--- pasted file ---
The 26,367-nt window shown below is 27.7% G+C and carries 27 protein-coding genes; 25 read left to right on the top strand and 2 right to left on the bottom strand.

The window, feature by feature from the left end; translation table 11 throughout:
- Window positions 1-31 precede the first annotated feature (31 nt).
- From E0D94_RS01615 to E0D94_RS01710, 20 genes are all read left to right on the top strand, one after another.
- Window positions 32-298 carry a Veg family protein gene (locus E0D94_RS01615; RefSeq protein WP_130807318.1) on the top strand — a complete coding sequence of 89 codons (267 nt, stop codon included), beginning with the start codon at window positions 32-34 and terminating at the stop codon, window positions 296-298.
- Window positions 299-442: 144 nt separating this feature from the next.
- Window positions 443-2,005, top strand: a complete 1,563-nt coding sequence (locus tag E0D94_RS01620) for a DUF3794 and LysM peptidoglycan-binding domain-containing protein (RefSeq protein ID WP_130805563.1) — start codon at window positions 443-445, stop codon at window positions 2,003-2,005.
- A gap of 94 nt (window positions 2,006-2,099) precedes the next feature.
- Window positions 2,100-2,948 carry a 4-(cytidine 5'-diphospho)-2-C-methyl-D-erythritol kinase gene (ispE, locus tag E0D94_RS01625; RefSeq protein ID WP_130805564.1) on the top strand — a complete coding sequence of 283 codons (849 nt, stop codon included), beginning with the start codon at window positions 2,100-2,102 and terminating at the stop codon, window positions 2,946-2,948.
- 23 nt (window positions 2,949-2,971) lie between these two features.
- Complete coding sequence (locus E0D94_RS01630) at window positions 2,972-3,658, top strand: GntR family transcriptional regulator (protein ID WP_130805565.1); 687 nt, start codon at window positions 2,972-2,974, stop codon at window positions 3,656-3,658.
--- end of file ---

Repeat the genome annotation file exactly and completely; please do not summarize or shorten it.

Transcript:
The 26,367-nt window shown below is 27.7% G+C and carries 27 protein-coding genes; 25 read left to right on the top strand and 2 right to left on the bottom strand.

The window, feature by feature from the left end; translation table 11 throughout:
- Window positions 1-31 precede the first annotated feature (31 nt).
- From E0D94_RS01615 to E0D94_RS01710, 20 genes are all read left to right on the top strand, one after another.
- Window positions 32-298 carry a Veg family protein gene (locus E0D94_RS01615; RefSeq protein WP_130807318.1) on the top strand — a complete coding sequence of 89 codons (267 nt, stop codon included), beginning with the start codon at window positions 32-34 and terminating at the stop codon, window positions 296-298.
- Window positions 299-442: 144 nt separating this feature from the next.
- Window positions 443-2,005, top strand: a complete 1,563-nt coding sequence (locus tag E0D94_RS01620) for a DUF3794 and LysM peptidoglycan-binding domain-containing protein (RefSeq protein ID WP_130805563.1) — start codon at window positions 443-445, stop codon at window positions 2,003-2,005.
- A gap of 94 nt (window positions 2,006-2,099) precedes the next feature.
- Window positions 2,100-2,948 carry a 4-(cytidine 5'-diphospho)-2-C-methyl-D-erythritol kinase gene (ispE, locus tag E0D94_RS01625; RefSeq protein ID WP_130805564.1) on the top strand — a complete coding sequence of 283 codons (849 nt, stop codon included), beginning with the start codon at window positions 2,100-2,102 and terminating at the stop codon, window positions 2,946-2,948.
- 23 nt (window positions 2,949-2,971) lie between these two features.
- Complete coding sequence (locus E0D94_RS01630) at window positions 2,972-3,658, top strand: GntR family transcriptional regulator (protein ID WP_130805565.1); 687 nt, start codon at window positions 2,972-2,974, stop codon at window positions 3,656-3,658.